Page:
MOBILE, Ala.–Oil sands in northeast Mississippi and Alabama will be studied for a possible new source of petroleum in the state after an agreement between Gov. Phil Bryant and Alabama Gov. Bob Bently signed over the weekend.
The two met and made their announcement Saturday at a meeting of the Southern States Energy Board, which oversees the use of such resources.
Oil sands contain a substance called bitumen, from which refinery-ready oil can be extracted.
“As I have said before, for our nation to become more energy independent, we must recognize the importance of a forward-thinking approach to energy and continue to develop a comprehensive energy policy that works,” Gov. Bryant said.
“By taking this action, we’re exploring the potential for safe and reliable development of energy right here at home,” Gov. Bentley said.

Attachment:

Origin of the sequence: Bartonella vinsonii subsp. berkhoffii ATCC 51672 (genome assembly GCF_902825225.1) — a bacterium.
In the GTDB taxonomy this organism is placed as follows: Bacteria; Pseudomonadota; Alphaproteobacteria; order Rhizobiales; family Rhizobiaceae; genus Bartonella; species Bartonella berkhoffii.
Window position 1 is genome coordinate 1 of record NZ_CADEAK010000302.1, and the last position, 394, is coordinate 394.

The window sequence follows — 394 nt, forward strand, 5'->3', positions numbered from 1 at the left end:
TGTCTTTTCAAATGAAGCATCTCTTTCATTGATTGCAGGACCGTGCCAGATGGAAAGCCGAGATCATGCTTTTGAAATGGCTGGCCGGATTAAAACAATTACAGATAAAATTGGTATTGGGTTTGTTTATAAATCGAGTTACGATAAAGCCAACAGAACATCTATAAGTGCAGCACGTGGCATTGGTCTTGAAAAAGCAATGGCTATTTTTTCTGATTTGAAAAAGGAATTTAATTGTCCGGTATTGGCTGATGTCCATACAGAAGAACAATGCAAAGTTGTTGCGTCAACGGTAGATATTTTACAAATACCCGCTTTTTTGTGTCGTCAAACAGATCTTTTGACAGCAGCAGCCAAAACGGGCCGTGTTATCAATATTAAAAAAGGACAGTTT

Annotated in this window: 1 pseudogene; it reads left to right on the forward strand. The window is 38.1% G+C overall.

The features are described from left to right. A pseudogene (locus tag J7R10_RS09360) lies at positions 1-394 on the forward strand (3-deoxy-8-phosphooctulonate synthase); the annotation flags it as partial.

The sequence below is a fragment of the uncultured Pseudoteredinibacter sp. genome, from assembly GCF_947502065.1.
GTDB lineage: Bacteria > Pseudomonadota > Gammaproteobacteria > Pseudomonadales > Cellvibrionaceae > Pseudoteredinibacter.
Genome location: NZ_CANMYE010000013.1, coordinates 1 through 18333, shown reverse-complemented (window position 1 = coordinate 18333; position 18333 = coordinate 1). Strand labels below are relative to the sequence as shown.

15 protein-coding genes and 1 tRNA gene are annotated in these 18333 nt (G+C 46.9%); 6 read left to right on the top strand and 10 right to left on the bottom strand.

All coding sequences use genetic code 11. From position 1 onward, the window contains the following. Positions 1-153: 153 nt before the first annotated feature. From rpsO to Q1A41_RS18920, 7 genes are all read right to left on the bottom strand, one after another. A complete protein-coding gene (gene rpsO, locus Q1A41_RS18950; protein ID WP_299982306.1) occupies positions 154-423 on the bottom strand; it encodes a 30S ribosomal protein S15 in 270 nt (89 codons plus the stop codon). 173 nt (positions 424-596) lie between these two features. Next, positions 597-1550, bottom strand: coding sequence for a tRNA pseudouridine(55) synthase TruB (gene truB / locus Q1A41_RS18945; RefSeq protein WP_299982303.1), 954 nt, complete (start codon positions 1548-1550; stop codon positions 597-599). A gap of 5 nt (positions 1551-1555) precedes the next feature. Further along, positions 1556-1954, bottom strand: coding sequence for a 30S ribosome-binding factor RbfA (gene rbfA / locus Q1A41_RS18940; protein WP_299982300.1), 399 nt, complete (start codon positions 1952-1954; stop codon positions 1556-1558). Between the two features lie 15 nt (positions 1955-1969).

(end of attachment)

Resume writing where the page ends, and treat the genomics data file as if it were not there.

The effort is to be conducted as a joint effort between the Geological Survey of Alabama/State Oil and Gas Board, the Mississippi State Oil and Gas Board, the Mississippi Development Authority, the Mississippi Office of Geology and the Southern States Energy Board.
There may be as much as 7.5 billion barrels of oil that can be extracted from the Hartselle Sandstone that covers northern Alabama and Mississippi, according to one recent study.
Gov. Bryant said the new study would give the two states the latest information on just how much oil is there and just what it would take to get it out.
The oil sands of Alberta may serve as a model.